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Old April 27th, 2017, 13:45   #39
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I appreciate the feedback and don't mind tuners having input where needed as long as it stays cordial. Both Charlie and Owain regularly post helpful info on the forums and that's very much appreciated.
Owain, thanks for commenting on the EGT differences from EA189 to EA288, and specifying what can be done in those regards. I'm aware of dyno differences and am not deterred by the results being different than what is advertised. Just happy to have a starting point for when the new turbo gets here.

Turbobrick, sure will be interested in your results on a mustang dyno. I was happy to have found a Dynapack close by!

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Old April 27th, 2017, 17:19   #40
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Quote:
Originally Posted by xjay1337 View Post
I'm not sure, but that would be good if it is. Haven't seen a Mk7 head.
I'd love to put an LSD but our exchange rate is awful and has pushed the price up of them.
Plus I get major wheelhop in 2nd and 3rd, and I worry with a diff it will make it worse.

Water injection would be good in your case to keep EGT down, doesn't need mapping in as such , decent map will have EGT protection written in
That pic makes me angry/sad that VOA doesn't see fit to bring the Scirocco here. That is a beautiful car!
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Old April 30th, 2017, 10:27   #41
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Yes, I would get DMF shudder under 2k RPM when in 5th-6th after the tune. However, installing the Fluidampr (when I was still on stock DMF) in my scenario eliminated that shudder, though I doubt it would keep it gone once power started climbing more.

I do not have stock exhaust EGT numbers, and the one run I've logged more recently was not long enough to produce anything above 400C (was logging the wrong sensor!). I also failed to bring my laptop with me to the dyno, as I was going to grab a couple logs there. I would love for auto-polar to hurry up with their MQB update so the polar fis+ I purchased in September could be used. I would much prefer that than my laptop just for normal day to day driving.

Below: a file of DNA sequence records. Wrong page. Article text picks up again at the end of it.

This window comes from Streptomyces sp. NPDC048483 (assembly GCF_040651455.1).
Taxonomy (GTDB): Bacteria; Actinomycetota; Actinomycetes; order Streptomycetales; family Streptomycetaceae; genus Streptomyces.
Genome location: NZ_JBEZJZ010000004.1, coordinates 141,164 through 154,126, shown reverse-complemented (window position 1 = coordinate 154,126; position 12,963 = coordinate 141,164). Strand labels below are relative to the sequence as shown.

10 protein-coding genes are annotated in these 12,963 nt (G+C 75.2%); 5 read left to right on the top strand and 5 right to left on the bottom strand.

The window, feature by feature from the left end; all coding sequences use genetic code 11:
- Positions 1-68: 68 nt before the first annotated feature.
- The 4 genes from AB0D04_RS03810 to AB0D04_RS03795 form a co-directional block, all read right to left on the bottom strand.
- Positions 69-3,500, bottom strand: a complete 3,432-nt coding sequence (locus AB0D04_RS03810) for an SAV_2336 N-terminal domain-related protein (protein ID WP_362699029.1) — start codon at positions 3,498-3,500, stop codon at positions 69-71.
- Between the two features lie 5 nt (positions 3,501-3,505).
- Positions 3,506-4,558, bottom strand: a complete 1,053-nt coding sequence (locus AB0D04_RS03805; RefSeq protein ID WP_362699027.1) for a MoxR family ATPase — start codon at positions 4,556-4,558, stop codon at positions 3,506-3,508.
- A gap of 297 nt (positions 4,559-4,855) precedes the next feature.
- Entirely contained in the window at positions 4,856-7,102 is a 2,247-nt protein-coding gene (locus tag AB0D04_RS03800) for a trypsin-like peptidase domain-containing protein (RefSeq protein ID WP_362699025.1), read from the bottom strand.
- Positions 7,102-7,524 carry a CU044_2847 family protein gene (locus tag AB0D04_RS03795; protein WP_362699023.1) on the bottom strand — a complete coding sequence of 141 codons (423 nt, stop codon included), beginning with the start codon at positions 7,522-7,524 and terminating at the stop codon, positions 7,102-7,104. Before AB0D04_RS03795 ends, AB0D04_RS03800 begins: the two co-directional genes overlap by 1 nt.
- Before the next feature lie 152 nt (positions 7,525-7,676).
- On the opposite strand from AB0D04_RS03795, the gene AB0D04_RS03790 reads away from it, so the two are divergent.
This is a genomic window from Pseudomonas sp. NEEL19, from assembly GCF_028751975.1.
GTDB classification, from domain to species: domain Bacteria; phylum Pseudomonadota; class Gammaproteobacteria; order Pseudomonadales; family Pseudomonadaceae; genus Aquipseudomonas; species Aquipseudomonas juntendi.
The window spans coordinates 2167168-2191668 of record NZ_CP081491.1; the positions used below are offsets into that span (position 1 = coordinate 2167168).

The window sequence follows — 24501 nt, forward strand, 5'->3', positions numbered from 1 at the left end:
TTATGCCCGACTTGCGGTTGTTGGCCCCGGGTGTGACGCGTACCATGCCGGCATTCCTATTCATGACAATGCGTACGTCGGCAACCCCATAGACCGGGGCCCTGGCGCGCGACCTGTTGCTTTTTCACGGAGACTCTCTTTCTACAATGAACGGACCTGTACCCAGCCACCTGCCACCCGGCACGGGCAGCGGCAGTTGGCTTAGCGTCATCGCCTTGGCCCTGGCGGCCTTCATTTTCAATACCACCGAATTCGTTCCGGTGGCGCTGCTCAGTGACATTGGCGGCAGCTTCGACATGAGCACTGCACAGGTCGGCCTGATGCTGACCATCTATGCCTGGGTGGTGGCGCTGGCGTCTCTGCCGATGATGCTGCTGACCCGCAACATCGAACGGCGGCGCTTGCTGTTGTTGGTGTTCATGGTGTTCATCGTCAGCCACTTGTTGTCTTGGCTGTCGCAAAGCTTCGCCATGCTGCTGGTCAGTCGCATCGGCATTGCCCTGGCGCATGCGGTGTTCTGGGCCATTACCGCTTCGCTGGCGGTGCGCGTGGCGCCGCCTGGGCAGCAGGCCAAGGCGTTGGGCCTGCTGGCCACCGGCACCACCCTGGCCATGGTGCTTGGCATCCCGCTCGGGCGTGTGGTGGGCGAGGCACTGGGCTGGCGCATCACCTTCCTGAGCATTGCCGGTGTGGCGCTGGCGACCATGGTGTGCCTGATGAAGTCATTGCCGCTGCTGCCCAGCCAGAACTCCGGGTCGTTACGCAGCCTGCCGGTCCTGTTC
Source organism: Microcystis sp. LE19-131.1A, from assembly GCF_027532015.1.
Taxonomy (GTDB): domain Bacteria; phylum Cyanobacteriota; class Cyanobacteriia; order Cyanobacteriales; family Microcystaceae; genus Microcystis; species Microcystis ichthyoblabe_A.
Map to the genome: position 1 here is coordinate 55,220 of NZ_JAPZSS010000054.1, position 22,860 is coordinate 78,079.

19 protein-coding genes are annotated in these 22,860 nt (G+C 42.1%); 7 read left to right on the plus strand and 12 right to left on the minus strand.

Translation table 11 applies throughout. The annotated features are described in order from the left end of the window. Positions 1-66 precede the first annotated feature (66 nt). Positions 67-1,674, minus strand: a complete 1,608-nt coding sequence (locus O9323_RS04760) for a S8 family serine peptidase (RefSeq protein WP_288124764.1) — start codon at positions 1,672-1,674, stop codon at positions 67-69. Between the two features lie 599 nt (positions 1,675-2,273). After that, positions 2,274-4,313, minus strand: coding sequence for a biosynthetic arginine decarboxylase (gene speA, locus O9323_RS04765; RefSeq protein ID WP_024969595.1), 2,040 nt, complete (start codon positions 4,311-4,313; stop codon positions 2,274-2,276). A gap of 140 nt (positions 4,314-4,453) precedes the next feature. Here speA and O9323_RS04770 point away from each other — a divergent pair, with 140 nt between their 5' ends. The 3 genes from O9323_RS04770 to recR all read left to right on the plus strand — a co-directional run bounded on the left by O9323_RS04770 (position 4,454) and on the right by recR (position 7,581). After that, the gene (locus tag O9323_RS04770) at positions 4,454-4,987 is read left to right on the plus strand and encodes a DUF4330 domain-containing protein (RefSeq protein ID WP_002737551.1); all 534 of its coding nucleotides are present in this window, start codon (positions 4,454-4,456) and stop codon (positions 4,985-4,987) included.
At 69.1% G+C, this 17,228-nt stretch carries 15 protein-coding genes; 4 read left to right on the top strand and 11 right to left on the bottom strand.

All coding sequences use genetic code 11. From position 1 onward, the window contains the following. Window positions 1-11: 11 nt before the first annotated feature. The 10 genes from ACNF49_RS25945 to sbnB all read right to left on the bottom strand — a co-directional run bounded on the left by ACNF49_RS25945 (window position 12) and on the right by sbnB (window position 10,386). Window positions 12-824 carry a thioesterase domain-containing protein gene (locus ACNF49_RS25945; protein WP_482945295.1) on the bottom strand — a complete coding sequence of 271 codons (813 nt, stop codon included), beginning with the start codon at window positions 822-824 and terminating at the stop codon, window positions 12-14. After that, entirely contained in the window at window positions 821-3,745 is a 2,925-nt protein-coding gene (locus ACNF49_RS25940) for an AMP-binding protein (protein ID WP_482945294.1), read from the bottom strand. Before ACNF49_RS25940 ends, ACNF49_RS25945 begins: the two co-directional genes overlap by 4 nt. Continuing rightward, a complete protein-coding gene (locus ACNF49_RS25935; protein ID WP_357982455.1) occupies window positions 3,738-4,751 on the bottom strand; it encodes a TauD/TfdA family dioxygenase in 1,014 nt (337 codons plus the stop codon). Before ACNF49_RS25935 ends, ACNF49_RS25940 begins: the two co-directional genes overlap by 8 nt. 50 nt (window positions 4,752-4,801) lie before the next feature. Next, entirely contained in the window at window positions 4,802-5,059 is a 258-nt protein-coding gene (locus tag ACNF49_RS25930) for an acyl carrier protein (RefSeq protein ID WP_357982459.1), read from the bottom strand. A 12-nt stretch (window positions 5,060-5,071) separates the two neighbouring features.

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Old April 30th, 2017, 12:42   #42
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400c is 750F which is a typical highway cruising temperature. Maybe 40-45% throttle and just loafing along at 2300 rpm or so and 80 mph in 6th gear.

A full throttle pull would be most useful, starting from a dead stop then shift at 4200+ rpm each time thru 4th gear if it's safe to go that fast. If you can do it under load on the dyno or uphill would be ideal. I was able to get a tick under 800C in our bone stock GSW on the road under what I would consider abusive conditions on a hot summer day.

Just as a point of reference, lately when I tune those EA288 we have zero egt limiters or shudder, even at 220hp to the wheels. No other mods, just a tune.
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Old May 1st, 2017, 10:43   #43
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400C is pretty low in effect, probably the wrong sensor.

Linéarisation is set to 1000°C, it need to be unlocked for VCDS to show more than 930°C, once done I've seen some tune to hit 1000°C before to regulate, which is not good.

If it's a delete tune, it should be more in the 190hp range and not falling off at 3500rpm, of course the whole injection strategy need to be reworked to keep EGT in range.

There is some way to avoid shudder in 4, 5, 6th gear while keeping full torque for 1, 2 & 3.

If you need more info, PM me, I'll explain you some things.
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Old May 1st, 2017, 11:34   #44
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Flywheel shudder is no problem here as it's been cured with the install of a single mass unit, and it's fantastic! Feels more lively on tip-in.
And, even with an upgraded downpipe, this small stock turbo still hits the limiter about 4500rpm on a hot day..it cannot move the air fast enough. You can feel the torque being limited and then come back after temps go down briefly.

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Old May 1st, 2017, 13:48   #45
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I wonder if a fmic would help lower egt' s. Do you have any turbos in mind for an upgrade? I've been hearing great things about the gtd1752.